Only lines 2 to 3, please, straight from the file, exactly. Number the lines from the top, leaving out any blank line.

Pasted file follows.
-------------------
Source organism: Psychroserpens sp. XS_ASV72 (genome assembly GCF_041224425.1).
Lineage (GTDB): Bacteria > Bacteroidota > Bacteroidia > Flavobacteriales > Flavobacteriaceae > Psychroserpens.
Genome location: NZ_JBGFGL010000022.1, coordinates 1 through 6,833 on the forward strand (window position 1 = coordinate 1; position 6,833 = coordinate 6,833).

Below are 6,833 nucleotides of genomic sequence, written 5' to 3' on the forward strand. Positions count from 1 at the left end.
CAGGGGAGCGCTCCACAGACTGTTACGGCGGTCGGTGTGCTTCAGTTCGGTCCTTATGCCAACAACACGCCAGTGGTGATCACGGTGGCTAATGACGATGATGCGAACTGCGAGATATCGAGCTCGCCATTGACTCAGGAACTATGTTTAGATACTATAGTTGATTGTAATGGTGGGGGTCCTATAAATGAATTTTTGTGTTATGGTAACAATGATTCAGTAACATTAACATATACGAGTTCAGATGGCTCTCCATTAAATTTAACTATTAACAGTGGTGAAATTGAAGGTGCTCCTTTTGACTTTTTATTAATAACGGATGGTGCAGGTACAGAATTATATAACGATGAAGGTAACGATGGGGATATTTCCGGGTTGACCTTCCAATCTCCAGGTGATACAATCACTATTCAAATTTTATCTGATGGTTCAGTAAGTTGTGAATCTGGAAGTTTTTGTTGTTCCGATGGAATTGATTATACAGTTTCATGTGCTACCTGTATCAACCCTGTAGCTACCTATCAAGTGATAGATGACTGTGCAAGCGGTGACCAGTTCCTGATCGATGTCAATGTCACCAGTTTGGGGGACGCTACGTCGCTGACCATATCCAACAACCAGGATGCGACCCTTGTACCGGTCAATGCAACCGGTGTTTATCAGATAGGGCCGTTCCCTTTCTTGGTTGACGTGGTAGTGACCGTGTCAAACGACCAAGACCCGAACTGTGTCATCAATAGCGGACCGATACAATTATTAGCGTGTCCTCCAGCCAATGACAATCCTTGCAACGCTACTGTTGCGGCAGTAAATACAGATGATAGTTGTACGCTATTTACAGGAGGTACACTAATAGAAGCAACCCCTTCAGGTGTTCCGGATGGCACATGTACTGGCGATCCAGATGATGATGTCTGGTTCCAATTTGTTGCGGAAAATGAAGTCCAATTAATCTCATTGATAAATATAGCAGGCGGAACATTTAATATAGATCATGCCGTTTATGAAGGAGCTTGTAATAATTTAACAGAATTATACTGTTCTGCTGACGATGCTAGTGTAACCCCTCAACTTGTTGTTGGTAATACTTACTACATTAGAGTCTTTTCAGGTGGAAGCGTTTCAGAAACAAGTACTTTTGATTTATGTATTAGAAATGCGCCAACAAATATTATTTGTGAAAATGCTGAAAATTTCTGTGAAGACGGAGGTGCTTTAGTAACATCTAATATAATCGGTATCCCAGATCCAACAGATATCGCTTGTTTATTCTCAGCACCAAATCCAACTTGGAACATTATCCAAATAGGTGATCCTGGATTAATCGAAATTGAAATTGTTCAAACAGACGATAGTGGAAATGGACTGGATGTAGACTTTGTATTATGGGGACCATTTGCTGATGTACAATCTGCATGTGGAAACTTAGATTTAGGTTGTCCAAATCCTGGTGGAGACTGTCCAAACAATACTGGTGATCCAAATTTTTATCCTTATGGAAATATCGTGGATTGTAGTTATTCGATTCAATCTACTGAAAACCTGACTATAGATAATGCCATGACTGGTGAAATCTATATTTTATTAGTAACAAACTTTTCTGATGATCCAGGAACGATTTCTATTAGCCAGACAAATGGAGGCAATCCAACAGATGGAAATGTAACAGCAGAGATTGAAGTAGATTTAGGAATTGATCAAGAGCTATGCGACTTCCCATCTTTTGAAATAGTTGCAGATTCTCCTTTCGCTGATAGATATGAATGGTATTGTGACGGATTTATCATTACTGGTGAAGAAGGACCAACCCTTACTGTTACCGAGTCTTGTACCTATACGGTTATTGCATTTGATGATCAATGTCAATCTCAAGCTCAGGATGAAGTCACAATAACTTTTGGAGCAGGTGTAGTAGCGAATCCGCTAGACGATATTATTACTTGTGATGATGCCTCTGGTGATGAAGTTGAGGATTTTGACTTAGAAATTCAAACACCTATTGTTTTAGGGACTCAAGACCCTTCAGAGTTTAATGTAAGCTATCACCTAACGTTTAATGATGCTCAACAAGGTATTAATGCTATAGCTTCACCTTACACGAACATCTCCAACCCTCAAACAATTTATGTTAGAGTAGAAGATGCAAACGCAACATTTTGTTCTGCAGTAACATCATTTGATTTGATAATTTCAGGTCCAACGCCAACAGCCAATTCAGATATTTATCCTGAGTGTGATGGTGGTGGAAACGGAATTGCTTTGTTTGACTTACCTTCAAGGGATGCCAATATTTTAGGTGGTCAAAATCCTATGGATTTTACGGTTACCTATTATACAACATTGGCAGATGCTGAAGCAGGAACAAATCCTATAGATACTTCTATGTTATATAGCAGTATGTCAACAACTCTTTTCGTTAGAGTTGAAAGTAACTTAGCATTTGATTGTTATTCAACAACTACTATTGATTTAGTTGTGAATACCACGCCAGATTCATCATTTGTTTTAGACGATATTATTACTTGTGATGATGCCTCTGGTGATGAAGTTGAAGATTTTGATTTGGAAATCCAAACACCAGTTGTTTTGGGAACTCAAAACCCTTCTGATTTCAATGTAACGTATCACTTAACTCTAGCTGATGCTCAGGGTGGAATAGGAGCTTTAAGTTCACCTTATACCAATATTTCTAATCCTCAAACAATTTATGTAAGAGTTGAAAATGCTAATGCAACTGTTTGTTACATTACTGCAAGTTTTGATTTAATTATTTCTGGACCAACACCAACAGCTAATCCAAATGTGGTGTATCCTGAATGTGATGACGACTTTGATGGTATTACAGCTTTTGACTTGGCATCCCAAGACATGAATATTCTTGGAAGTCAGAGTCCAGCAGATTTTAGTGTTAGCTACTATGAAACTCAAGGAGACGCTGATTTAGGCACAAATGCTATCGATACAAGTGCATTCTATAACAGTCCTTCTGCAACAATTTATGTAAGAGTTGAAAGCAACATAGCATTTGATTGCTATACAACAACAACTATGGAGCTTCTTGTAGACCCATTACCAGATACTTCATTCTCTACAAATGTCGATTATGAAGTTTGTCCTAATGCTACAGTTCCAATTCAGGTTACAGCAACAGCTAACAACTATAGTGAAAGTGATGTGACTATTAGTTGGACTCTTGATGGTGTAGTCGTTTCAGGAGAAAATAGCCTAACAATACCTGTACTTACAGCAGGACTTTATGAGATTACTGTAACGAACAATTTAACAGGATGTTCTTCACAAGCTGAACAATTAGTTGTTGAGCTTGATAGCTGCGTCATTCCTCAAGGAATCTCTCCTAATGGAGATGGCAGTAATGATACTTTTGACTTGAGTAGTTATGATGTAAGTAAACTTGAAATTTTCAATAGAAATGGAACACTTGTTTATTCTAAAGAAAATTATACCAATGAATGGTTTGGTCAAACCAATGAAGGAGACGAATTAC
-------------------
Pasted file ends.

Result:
Lineage (GTDB): Bacteria > Bacteroidota > Bacteroidia > Flavobacteriales > Flavobacteriaceae > Psychroserpens.
Genome location: NZ_JBGFGL010000022.1, coordinates 1 through 6,833 on the forward strand (window position 1 = coordinate 1; position 6,833 = coordinate 6,833).